The same status awaits Gloria Molina, the Chicana lawmaker who has forged political paths in a career that has taken her from Sacramento to City Hall and the Board of Supervisors. After term limits forced her out of the latter position in 2014, she embarked on a public agenda that would exhaust a clubgoer. That’s why her death this summer at the age of 71, just months after announcing she was dying of terminal cancer, shocked so many.

I interviewed Molina at her home in Mount Washington a few months before her death. Even when struck by a terminal illness, her matriarch spirit radiated. She sat in a chair, dressed in her finest, spouting unfiltered opinions about friends and enemies, especially the “boys” who ran the Eastside machine she defied and defeated time and time again. She had clear advice for the rest of us. She wanted everyone to follow her example as a public servant who was never corrupt and always helped the less fortunate, but she also offered special encouragement to Latinas, who she felt had a heavier burden to bear than men.

They need to build their self-confidence. Don’t let the boys control your confidence, number one, Molina told me. And second, do what you want to do. It will be a challenge and you won’t always win. I am an example of that. But at least a challenge [the patriarchy]because that will hopefully encourage other Chicanas down the line.

Look at the mistakes, she concluded. Look at the mistakes that are made and be better and more effective at them.

A woman who followed the Molina road was San Fernando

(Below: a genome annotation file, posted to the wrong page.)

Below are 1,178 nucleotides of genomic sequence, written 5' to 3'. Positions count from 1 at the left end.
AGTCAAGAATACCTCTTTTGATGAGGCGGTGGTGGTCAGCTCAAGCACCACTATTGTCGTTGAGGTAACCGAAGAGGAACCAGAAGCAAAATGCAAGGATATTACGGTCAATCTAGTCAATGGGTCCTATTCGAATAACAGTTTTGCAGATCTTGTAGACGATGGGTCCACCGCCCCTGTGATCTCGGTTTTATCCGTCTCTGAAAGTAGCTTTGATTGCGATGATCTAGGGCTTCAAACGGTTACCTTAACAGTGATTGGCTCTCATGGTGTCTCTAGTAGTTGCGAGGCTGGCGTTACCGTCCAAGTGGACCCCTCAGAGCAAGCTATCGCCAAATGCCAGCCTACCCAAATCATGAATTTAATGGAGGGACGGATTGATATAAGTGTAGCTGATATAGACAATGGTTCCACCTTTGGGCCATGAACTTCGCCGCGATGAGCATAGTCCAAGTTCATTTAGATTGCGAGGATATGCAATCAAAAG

board member and former member


Assembly member Cindy Montaez, who died in the fall of cancer. At 49, she may seem a little young to be considered a matriarch, especially since she left no biological children. But she was the philosophical mother of dozens of well-wishers in LA political and environmental justice circles. Hundreds of thousands of people across the Southland benefit from her tree-planting mission as CEO of the nonprofit TreePeople.

Her premature death was especially heartbreaking. Unlike Molina, Feinstein and O’Connor, Montaez barely reached the peak of her career. But knowing that your death is imminent comes with a certain wisdom, which Montaez displayed when we spoke at her home in August. She urged people to continue the fight against climate change, environmental racism and other issues that defined her career. She also wanted people to understand that things don’t always happen the way we hope, and that that’s okay.

“I wish I did more,” she admitted at one point during our hour-long conversation. But God has a plan. And sometimes we don’t understand it, but it happens. But in heaven you have to understand what the plan is.

When I talk about incredible women who have left us in 2023, I have to mention my paternal grandmother, Angelita Arellano Perez. She died at the age of 100 from complications due to a stroke, the very day LA Plaza de Cultura y Artes held a public celebration of Molina’s life. Grandma may not have made as many headlines as those other women, aside from my columns about her, but that didn’t make her any less of a


to the people who loved her. We Arellanos were fortunate to have Grandma teach life lessons until the end, and my cousins ​​were smart enough to videotape and record her so Grandmas can comfort us for years to come.

2024 will bring more premature deaths, and more matriarchs taken from us. Luckily I still have a few in my life. I still have my Ta Mara. In December, she didn’t help make tamales or lead the rosary as in years past, but that was okay. Her voice was loud and clear during the prayer, and then she walked from table to table to make sure we were all well fed.

When I tried to sneak away, as I always do, without saying a proper goodbye, my Ta Mara caught me and smiled.

Ven ms en seguida

, she said. Come by more often.

We owe it all to our matriarchs.